Senator Ted Cruz has risen in the latest polls and his antigay strategy seems to have played a role.
Recently in Iowa extremist pastor Kevin Swanson was joined by three Republican presidential candidates , United States Senator Ted Cruz, Louisiana Governor Bobby Jindal and Arkansa Governor Mike Huckabee.
The trio stood by Swanson as he delivered a series of rants about how the biblical punishment for homosexuality is death, Harry Potter is bringing God’s judgment on America, and how if your gay child gets married you should show up to the wedding covered in cow manure.
During his remarks, Swanson reiterated his view that both the Old and New Testament require the death penalty for the crime of homosexuality, as well as his position that any Christian who attends a gay wedding can only do so in order to hold up a sign informing the couple that they ought to be put to death.
He drove home his point with a passionate declaration that if he ever found out that his own sons was gay and that son invited him to his wedding, he would show up covered in “sackcloth and ashes” and then smear himself in cow manure as he sat on the steps of the church and wailed lamentations.
“There are families, we’re talking Christian families, pastors’ families, elders’ families from good, godly churches,” Swanson said, “whose sons are rebelling, hanging out with homosexuals and getting married and the parents are invited. What would you do if that was the case? Here is what I would do: sackcloth and ashes at the entrance to the church and I’d sit in cow manure and I’d spread it all over my body. That is what I would do and I’m not kidding, I’m not laughing.”
“I’m grieving, I’m mourning, I’m pointing out the problem,” Swanson screamed as he went off about people trying to “carve happy faces on the sores” of a society that is utterly “messed up.”
Swanson closed out the “liberty” conference with a fiery speech in which he proclaimed that although he does believe in the death penalty for gays, he wouldn’t advocate for the government to execute gay people — or, at least, not yet.
The conditions aren’t right, Swanson explained. The culture hasn’t fully embraced his movement’s version of Christianity, and therefore gay people don’t know that homosexuality is a death penalty crime that they must renounce before it provokes divine destruction. He said he would recommend that the government wait to impose the death penalty until the culture shifts, giving gays time to repent.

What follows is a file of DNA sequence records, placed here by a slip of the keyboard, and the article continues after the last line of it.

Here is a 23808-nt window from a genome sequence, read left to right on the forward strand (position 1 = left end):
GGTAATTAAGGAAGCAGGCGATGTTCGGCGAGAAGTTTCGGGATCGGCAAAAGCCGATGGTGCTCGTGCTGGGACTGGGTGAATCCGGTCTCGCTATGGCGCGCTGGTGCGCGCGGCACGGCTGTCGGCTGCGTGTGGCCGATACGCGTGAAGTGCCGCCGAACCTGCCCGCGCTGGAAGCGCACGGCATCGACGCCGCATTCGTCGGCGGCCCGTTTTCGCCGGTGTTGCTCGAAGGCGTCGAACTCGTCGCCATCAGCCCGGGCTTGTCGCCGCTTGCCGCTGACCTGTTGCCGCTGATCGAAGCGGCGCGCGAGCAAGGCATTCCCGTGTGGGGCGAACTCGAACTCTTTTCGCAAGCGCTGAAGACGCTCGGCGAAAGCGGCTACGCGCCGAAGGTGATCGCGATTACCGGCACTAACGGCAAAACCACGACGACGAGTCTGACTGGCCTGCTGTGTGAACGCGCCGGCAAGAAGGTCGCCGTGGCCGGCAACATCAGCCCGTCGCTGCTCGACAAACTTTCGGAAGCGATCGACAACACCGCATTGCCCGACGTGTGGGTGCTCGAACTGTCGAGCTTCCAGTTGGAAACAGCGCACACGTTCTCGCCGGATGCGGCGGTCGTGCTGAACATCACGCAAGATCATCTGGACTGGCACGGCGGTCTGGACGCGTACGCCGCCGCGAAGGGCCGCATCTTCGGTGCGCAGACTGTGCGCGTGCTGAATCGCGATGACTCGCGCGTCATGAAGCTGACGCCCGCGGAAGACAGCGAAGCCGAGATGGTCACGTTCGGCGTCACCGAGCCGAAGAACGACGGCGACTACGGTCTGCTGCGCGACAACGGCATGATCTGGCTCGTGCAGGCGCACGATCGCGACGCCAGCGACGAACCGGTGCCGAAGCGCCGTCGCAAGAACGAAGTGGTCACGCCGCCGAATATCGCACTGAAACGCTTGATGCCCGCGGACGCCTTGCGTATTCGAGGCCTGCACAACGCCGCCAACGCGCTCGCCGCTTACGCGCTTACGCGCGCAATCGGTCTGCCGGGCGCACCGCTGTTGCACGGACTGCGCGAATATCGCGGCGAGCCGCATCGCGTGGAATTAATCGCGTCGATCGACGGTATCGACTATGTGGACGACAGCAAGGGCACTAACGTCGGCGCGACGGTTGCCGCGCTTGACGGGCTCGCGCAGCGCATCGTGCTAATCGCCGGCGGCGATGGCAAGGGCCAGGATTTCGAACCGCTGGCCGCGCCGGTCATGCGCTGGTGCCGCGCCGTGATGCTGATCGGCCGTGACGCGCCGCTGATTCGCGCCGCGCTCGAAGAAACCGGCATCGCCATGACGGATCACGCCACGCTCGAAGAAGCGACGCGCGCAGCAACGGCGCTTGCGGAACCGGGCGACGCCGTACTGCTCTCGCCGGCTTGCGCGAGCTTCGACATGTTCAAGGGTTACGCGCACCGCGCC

Philip Kayser of Biblical Blueprints told one breakout session at the conference that while it may be unrealistic to expect the national imposition of biblical law at this point, it can still be achieved at state and local levels. He urged government officials like Davis to flout the federal government in order to impose their religious beliefs over whatever jurisdiction where they have sway. Such “interposition” is justified, Kayser said, as long as public officials do it in a “biblical and Christ-centric” way. “In my book, she is a hero,” Kayser said of Davis. “Magistrates must follow Christ in their interposition.”
Kayser, like Swanson, has repeatedly backed instituting the death penalty for gay people in order to comply with biblical dictates, a position he outlined in a pamphlet he distributed at the summit. (Kayser’s pamphlet also calls for capital punishment for blasphemers, Sabbath-breakers, apostates and witches.)
MSNBC’s Rachel Maddow ran a segment on the conference, but other than that, as a number of commentators have noted, the media has been strangely silent on the Republican candidates’ participation in this event.
Des Moines Register columnist Rekha Basu reports that she reached out to the campaigns of the three candidates, Ted Cruz, Mike Huckabee and Bobby Jindal (who has since dropped out of the presidential race), and found them rather reluctant to talk about it.
Before the conference, Cruz had been asked about his participation by CNN’s Jake Tapper, but brushed off the question.
Calls and emails seeking a reaction to Swanson’s remarks by spokespeople for Cruz and Jindal went unanswered. Huckabee’s spokeswoman Alice Stewart asked for documentation and was sent a video link. She responded the next day saying, “Gov. Huckabee appreciated the opportunity to speak with an audience in Iowa about the importance of standing up for our religious liberties.”
Basu also reached out to The Family Leader, an influential Iowa conservative group that sponsored Swanson’s conference and will be hosting candidates for a “presidential family forum” later this week. A Family Leader spokesman at least went as far to say that the group doesn’t condone executing gay people, but didn’t comment on the wisdom of sponsoring Swanson’s conference:
Asked if Vander Plaats or the Family Leader condemn Swanson’s remarks, Drew Zahn, its director of communications wrote in an email: “The Family Leader absolutely condemns any call for violence against homosexuals. Our involvement with the conference was intended to advocate and preserve our First Amendment religious liberties and the rights of conscience for all Americans. The Family Leader consistently advocated the Bible’s principle of treating others as you would be treated, a principle come to life in the friendship between TFL President Bob Vander Plaats and One Iowa’s Donna Red Wing.”
But Zahn wouldn’t say whether the organization would express those views to Swanson.
One wonders how far down this road the GOP is willing to allow candidates to travel. Neither the party nor the candidates can be allowed to plead ignorance about antigay extremists.
Extremism, hate a fear-mongering seem to offer the only effective way to move GOP voters.